THUNDER BAY – With federal funding approval of $10.4 million in hand, Thunder Bay Transit now has $25.5 million in the bank to cover the costs of 13 infrastructure projects.
The money, which includes $8.5 million from the province and $6.6 million from the City of Thunder Bay, will be used for a variety of purposes, including the purchase of four conventional buses, 14 specialized paratransit buses, 40 new bus shelters, the creation of 23 crossovers and an electronic fare management system that will make payment easier through reloadable smart cards.
A transit hub in Westfort has also been earmarked with the funding, which was first announced last year by Ontario Infrastructure Minister Laurie Scott, pending approval of Ottawa’s share. Finally, upgrades will be made to four other transit hubs.
“There are going to be significant enhancement to transit across the city of Thunder Bay,” said Mayor Bill Mauro on Thursday at a news conference held inside the spacious Thunder Bay Transit garage.
“The impact to the taxpayer of Thunder Bay will be significantly mitigated by the contributions of the federal and provincial governments, in addition to what the city is adding.”
More importantly, riders are going to notice the difference from the 13 projects, which he said will improve the quality, safety and convenience of the city’s transit system.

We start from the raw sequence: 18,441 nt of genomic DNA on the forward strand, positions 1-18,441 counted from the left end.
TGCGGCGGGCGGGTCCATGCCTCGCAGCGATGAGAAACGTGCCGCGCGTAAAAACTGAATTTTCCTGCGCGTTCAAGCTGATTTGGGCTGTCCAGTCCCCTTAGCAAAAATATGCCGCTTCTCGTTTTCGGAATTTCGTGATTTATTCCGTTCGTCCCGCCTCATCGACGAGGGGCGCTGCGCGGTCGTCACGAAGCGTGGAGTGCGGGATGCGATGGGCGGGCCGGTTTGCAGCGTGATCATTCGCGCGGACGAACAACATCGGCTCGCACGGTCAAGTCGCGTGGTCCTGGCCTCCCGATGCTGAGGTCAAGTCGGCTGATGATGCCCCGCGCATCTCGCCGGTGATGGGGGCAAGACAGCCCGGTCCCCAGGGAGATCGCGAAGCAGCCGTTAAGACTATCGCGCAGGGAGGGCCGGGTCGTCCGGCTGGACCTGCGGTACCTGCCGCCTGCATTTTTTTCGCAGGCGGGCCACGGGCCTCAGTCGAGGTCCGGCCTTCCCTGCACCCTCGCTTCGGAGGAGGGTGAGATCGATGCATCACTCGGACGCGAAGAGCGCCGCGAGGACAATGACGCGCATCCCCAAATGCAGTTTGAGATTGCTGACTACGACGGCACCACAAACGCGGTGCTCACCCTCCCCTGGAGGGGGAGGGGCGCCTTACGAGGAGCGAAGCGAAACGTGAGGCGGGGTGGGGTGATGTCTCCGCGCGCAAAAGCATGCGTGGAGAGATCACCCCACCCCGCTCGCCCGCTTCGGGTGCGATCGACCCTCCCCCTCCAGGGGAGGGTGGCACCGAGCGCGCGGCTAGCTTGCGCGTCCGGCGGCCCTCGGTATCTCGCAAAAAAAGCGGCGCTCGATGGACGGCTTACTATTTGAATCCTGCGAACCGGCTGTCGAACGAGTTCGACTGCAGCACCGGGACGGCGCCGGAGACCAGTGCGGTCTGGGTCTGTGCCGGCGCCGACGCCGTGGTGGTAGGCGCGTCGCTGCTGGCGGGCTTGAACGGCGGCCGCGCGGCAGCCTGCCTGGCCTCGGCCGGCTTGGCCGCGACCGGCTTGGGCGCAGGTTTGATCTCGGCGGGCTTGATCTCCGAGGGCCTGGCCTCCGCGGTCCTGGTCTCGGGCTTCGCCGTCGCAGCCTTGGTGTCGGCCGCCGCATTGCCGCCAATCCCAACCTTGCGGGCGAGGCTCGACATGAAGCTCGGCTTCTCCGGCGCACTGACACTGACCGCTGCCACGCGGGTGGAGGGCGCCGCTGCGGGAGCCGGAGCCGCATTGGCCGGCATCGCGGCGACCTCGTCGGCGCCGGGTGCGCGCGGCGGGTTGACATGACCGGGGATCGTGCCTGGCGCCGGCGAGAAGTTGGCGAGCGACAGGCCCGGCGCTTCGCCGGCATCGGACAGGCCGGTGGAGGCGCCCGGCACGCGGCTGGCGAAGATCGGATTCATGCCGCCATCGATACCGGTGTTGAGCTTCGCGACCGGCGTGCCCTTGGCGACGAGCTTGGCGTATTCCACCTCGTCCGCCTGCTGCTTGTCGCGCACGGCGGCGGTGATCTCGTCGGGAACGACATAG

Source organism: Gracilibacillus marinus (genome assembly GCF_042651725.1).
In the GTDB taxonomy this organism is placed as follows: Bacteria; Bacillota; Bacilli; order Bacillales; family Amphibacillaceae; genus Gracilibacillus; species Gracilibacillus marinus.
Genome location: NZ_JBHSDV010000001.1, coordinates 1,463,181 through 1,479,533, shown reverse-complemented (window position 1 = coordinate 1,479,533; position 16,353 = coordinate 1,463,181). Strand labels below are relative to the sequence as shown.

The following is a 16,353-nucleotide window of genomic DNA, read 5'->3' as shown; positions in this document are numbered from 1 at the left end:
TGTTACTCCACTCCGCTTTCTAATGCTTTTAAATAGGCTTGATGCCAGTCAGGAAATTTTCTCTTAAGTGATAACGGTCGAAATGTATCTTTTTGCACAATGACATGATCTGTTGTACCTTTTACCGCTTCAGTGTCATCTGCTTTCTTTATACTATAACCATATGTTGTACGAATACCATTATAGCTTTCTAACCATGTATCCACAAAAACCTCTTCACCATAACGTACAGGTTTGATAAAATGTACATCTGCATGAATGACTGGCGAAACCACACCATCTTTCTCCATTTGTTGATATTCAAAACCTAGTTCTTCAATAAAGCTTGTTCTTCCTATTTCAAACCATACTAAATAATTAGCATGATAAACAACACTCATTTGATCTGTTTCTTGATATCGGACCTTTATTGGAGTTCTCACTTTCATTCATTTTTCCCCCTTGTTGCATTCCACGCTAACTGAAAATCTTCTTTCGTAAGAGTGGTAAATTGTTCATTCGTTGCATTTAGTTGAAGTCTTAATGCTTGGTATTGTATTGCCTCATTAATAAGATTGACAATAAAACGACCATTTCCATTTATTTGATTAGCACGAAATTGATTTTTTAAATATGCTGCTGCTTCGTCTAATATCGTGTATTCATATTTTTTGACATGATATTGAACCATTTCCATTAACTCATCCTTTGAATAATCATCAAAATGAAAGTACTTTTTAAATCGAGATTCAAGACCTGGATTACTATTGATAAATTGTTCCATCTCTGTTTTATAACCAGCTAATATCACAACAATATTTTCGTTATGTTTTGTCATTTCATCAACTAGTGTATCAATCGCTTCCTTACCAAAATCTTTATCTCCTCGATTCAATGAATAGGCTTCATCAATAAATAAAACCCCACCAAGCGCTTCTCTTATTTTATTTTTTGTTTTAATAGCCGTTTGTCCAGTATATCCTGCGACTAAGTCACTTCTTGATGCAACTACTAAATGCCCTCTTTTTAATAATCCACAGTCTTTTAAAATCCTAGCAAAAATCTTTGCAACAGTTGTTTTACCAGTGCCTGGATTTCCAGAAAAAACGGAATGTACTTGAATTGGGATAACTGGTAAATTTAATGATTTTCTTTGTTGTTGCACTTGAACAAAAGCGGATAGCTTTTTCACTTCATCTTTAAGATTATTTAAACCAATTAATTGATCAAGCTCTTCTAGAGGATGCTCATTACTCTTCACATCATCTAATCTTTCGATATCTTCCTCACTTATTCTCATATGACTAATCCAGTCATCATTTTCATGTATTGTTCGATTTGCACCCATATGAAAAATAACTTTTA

“I think city transit users will continue to see a very high-quality level of service in terms of the infrastructure ... increased hubs, heating in those huts, so that people who are waiting for service in inclement weather will have a warmer place to stay than they currently do,” Mauro said.
The federal government’s $10.4-million share is being provided through the Public Transit Infrastructure Stream, up to 40 per cent of the cost for new projects and 50 per cent for rehabilitation projects. The province is supplying a third of the costs for all 13 projects, with the city footing the remainder of the money.
The transit hub improvements tally the largest share of the $25.5 million, at $8.19 million, just shy of a third of the total cost. The purchase of the four conventional buses and 12 of the paratransit buses to replace Transit’s soon-to-retire fleet, will cost slightly more than $4.9 million.
MP Patty Hajdu (Lib, Thunder Bay-Superior North) said transit use is part of the country’s new normal, and it’s important to ensure it can be done safely and conveniently.
Modernizing transit services is also important, she added.
“These projects will improve safety and accessibility for riders,” Hajdu said.
Scott, who attended the news conference virtually, said upon completion of the projects, transit users will be able to get where they need to go more reliably.
“We are connecting people to places and jobs where they work, medical appointments, classes at school and back home to their families, all on time,” Scott said.
Funding was allocated based on ridership and projects were recommended to the federal program based on consultation with the city to prioritize what was most needed.